Mi-Kyung Shin’s short story “La Dolce Vita” appears in the Summer 2019 Issue of MQR.
The summer I was on the cusp of adulthood, I got a tempting proposal: in return for babysitting Professor Rhee’s seven-year-old daughter, I could participate in the July Intercollegiate Music Camp free of charge. I was then a sophomore in the violin department at the Seoul Institute of the Arts. I tutored children at a junior music academy. I stacked books and hounded students for late fees at the college library. I waited tables at TGIF, wearing bunny ears and radiant smiles that gave me spasms in the jaw. Even after all that work I was perpetually broke, and I simply couldn’t afford the expensive camp. So when Professor Rhee laid out her offer, I didn’t need to think for long.
The camp took place in the bucolic township of Yongpyong, a three-hour bus ride east of Seoul. Twenty professors from top conservatories convened at Alpine Valley Hotel with their flocks of protégés numbering about a hundred in all, predominantly girls. Over the next two weeks, we were to learn from the venerated masters and perform in the concerts held every other evening in the hotel’s grand banquet hall. Mrs. Rhee, the queen regnant of the classical music world in Korea and my principal mentor at SIA, arrived in a black Porsche Cayenne with her husband, a retired pediatrician of great wealth, and Mirim, their seven-year-old daughter. The girl had dung-beetle eyes, big and oppressively black, and her mother’s high nose with nostrils more slits than circles. Her thin pale lips seesawed as she jabbered, giving the impression of constant snickering. Dr. Rhee’s features came through most visibly in Mirim’s heart-shaped face, marked by her widow’s peak and plump cheeks that tapered sharply into a pointy chin.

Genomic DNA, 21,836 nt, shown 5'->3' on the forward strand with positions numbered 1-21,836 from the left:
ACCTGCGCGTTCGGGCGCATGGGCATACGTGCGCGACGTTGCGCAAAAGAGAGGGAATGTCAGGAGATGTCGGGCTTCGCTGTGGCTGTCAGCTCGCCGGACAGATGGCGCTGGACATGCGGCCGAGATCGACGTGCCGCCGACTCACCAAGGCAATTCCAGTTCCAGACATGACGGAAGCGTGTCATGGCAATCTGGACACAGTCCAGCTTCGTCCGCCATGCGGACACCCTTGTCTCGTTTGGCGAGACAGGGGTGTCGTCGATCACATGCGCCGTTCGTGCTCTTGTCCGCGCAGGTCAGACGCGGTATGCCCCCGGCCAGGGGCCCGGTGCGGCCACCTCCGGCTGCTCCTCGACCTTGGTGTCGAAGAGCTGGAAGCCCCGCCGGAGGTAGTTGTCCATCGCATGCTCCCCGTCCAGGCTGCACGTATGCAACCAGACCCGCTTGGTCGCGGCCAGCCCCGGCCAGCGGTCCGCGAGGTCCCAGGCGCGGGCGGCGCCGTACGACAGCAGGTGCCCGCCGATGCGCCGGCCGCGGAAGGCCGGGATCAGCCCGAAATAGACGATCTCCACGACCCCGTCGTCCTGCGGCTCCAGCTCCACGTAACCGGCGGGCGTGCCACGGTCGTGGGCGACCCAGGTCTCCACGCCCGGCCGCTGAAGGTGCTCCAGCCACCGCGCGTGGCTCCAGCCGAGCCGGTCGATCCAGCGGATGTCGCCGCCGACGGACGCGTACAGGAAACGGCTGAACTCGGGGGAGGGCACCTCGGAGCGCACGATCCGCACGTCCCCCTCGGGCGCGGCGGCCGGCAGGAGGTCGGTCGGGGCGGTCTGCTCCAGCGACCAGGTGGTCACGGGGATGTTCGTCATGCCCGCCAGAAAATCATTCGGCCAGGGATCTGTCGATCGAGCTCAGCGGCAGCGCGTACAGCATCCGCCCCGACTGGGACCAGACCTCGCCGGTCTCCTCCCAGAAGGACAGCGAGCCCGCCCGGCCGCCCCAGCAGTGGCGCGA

The more openly doting of her parents was the father. Dr. Rhee was a gentleman quite a bit older than Mrs. Rhee, probably in his late fifties, with a shock of white hair and a handsome paunch. He wore ironed chino pants and bright golf shirts, read historical novels at the hotel café, and attended our concerts in a dapper linen suit with a fountain pen clipped to the breast pocket. I liked Dr. Rhee. He was warm and decorous, always addressing me, “Ah, Ms. Yoon,” rather than as Nara. At times I imagined having a father like Dr. Rhee and grew wistful….
Purchase MQR 58:3 or consider a one-year subscription to read more. Mi-Kyung Shin’s short story “La Dolce Vita” appears in the Summer 2019 Issue of MQR.